Fusion to green fluorescent protein improves expression levels of Theileria parva sporozoite surface antigen p67 in insect cells. uri icon

abstract

  • East Coast fever (ECF) is a fatal disease of cattle caused by the protozoan parasite Theileria parva. The development of a subunit vaccine, based on the sporozoite-specific surface antigen p67, has been hampered by difficulties in achieving high-level expression of recombinant p67 in a near-authentic form. Therefore two sets of recombinant baculovirus vectors were constructed. The first set, encoding various regions of p67, produced low levels of the cot-responding p67 domains in High Five(TM) cells, despite the presence of large amounts of p67 RNA. The second, consisting of p67 domains fused to the carboxy-terminus of GFP expressed significantly higher levels of p67 protein. The GFP: p67 fusion proteins were recognized by a sporozoite-neutralizing monoclonal antibody (TpM12) raised against native p67 whereas non-fused full length p67 expressed in insect cells, as not recognized. GFP-tagging therefore, appeared to enhance the stability of p67 and to conserve its folding. The high-level expression of p67 domains in a more authentic form is an important step towards the development of an effective subunit vaccine against ECF.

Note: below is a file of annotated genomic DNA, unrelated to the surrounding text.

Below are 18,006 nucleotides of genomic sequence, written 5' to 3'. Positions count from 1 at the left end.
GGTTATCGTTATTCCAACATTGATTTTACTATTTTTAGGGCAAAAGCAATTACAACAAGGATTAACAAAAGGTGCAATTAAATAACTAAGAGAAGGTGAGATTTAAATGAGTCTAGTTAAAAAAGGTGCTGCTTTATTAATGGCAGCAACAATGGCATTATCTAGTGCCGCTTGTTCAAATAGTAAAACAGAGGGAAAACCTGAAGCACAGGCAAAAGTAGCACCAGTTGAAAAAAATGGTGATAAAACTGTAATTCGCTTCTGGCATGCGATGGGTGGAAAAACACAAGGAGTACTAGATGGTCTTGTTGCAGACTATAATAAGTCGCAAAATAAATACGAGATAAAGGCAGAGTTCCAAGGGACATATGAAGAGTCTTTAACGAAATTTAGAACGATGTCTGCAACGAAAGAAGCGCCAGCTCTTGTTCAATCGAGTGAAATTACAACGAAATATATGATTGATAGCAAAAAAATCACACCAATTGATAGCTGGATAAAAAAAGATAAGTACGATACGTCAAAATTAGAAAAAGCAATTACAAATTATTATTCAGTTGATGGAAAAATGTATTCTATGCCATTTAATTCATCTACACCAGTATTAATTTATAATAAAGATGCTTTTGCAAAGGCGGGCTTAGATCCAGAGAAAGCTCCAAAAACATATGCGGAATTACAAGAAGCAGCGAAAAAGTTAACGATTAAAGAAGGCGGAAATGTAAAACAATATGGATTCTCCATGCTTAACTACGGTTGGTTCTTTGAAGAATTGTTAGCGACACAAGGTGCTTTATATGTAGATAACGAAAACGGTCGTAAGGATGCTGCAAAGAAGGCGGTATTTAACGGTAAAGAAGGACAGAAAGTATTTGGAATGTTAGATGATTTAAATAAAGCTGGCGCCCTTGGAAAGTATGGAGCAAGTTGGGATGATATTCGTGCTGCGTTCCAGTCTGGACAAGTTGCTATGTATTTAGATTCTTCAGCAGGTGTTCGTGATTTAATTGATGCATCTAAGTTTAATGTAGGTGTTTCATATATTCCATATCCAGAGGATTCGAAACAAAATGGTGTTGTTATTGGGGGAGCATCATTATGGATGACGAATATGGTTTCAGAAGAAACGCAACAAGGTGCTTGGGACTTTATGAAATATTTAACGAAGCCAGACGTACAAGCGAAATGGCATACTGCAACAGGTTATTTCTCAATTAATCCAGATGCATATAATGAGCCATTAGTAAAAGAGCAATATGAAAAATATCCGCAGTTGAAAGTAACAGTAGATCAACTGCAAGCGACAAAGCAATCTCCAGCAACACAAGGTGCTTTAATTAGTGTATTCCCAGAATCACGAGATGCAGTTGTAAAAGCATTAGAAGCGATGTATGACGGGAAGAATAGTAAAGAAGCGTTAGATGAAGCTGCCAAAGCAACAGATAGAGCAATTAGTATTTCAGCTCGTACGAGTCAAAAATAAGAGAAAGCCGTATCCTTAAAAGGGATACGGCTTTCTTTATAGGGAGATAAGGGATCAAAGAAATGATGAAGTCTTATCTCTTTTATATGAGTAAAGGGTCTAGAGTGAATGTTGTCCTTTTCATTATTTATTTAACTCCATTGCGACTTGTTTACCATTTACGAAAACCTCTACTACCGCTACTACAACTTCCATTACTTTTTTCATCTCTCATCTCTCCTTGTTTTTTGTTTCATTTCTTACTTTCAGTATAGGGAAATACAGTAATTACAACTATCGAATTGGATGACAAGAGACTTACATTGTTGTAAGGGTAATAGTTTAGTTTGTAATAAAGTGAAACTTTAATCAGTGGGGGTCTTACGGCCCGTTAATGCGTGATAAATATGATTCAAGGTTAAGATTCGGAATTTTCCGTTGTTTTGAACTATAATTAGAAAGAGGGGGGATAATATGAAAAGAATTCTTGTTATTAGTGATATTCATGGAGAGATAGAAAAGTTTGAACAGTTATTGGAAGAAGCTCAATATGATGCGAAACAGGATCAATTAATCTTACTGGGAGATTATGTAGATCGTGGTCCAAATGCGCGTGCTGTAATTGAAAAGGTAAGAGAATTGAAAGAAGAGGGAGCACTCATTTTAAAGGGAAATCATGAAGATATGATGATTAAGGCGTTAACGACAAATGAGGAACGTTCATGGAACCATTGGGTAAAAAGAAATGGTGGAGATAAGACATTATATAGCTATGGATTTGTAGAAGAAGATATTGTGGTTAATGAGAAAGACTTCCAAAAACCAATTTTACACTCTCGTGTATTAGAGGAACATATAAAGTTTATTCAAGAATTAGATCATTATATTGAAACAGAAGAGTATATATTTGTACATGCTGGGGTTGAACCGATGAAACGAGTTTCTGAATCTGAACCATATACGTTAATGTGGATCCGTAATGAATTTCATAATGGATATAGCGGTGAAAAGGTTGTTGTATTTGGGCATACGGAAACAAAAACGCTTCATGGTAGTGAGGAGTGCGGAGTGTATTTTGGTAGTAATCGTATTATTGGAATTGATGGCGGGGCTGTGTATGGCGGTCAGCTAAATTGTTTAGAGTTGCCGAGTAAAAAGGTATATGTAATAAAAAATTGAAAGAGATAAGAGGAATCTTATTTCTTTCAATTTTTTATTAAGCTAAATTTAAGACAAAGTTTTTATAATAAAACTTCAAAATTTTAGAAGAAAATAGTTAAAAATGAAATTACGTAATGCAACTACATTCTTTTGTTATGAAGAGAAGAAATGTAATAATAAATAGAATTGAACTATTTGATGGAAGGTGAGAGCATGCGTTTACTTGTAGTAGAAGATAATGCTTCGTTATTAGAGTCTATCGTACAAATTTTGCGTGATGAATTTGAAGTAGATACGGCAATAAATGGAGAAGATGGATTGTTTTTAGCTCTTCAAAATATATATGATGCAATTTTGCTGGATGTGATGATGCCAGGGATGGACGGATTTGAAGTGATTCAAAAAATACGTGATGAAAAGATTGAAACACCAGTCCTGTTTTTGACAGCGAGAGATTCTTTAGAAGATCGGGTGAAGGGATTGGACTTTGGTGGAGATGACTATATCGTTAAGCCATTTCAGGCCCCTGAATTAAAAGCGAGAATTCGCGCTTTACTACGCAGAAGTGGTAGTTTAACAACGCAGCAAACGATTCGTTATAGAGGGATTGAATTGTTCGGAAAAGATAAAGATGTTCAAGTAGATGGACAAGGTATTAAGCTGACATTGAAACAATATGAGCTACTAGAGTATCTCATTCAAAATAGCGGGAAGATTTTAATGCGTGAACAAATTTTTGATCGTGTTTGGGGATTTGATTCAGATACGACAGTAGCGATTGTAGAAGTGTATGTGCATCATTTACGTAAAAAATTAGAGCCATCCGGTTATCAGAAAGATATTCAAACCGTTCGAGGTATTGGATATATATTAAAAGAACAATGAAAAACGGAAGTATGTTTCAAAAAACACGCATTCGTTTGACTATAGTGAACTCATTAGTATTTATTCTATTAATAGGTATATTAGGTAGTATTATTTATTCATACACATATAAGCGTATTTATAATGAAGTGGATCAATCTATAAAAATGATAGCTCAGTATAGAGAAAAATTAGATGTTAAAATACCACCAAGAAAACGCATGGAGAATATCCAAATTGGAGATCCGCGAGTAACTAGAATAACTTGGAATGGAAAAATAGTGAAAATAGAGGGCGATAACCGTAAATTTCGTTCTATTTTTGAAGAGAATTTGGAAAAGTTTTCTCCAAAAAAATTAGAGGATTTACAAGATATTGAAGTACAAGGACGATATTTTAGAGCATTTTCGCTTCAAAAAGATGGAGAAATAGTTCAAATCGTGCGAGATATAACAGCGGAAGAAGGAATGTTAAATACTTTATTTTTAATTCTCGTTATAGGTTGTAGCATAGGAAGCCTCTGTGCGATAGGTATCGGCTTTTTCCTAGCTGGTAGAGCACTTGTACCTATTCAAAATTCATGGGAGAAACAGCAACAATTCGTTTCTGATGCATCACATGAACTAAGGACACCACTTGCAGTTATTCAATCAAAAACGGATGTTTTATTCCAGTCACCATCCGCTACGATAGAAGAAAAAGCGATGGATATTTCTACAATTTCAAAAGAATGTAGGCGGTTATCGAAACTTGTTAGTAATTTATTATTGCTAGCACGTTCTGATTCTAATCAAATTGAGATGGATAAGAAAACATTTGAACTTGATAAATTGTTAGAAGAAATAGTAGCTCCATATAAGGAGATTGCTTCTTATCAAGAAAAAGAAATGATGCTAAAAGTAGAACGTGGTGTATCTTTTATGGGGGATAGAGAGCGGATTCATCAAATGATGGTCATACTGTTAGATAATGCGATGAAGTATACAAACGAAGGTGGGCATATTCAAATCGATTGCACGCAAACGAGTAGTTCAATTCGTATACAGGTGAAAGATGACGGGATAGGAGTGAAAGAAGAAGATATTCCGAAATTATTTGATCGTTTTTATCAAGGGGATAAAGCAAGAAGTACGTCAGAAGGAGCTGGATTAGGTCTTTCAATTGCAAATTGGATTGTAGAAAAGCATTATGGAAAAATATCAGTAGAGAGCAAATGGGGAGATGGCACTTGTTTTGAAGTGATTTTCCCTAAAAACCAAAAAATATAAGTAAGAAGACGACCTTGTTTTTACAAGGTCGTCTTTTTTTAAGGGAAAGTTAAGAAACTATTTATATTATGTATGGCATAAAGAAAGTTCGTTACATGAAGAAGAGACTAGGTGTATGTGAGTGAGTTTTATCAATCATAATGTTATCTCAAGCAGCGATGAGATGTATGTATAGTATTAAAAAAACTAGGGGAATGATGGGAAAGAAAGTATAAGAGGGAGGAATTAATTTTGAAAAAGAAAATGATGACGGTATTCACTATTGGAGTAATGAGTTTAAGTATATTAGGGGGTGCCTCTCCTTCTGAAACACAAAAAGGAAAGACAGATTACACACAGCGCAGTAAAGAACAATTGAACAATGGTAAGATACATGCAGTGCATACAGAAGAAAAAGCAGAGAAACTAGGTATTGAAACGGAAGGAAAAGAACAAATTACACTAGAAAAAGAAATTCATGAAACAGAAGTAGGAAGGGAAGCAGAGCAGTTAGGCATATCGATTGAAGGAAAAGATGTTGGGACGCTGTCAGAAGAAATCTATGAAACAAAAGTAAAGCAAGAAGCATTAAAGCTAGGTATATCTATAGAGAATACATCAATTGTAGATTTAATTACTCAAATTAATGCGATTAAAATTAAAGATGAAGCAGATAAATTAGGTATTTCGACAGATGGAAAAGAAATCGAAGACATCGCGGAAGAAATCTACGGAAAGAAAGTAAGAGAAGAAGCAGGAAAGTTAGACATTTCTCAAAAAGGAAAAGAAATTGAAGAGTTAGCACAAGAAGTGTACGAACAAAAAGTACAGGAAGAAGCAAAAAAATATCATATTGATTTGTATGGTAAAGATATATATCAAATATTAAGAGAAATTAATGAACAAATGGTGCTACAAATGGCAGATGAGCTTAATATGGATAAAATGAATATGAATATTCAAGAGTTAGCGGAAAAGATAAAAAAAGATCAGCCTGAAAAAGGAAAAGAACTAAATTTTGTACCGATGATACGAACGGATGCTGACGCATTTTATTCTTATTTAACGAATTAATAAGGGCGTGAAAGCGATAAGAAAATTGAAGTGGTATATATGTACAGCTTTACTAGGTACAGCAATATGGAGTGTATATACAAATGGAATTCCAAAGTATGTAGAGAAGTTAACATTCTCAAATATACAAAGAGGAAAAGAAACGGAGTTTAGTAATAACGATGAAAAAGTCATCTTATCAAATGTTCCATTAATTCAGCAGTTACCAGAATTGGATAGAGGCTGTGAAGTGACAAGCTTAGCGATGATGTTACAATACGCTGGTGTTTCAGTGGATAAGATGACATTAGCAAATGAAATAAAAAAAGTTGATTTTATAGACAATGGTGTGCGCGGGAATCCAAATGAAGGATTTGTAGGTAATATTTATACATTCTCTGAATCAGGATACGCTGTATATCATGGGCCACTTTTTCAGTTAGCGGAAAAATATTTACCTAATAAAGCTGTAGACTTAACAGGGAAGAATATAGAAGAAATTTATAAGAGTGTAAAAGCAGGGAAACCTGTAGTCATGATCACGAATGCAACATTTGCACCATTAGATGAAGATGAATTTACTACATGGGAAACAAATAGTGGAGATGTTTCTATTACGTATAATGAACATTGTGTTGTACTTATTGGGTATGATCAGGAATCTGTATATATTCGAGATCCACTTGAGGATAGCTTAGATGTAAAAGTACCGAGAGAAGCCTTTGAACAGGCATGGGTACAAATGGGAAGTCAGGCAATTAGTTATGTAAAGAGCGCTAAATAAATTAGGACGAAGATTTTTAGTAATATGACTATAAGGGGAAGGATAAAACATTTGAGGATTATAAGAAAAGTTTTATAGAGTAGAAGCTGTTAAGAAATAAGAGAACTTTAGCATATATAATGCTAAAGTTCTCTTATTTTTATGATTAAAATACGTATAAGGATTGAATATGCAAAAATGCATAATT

publication date

  • 2002
  • 2002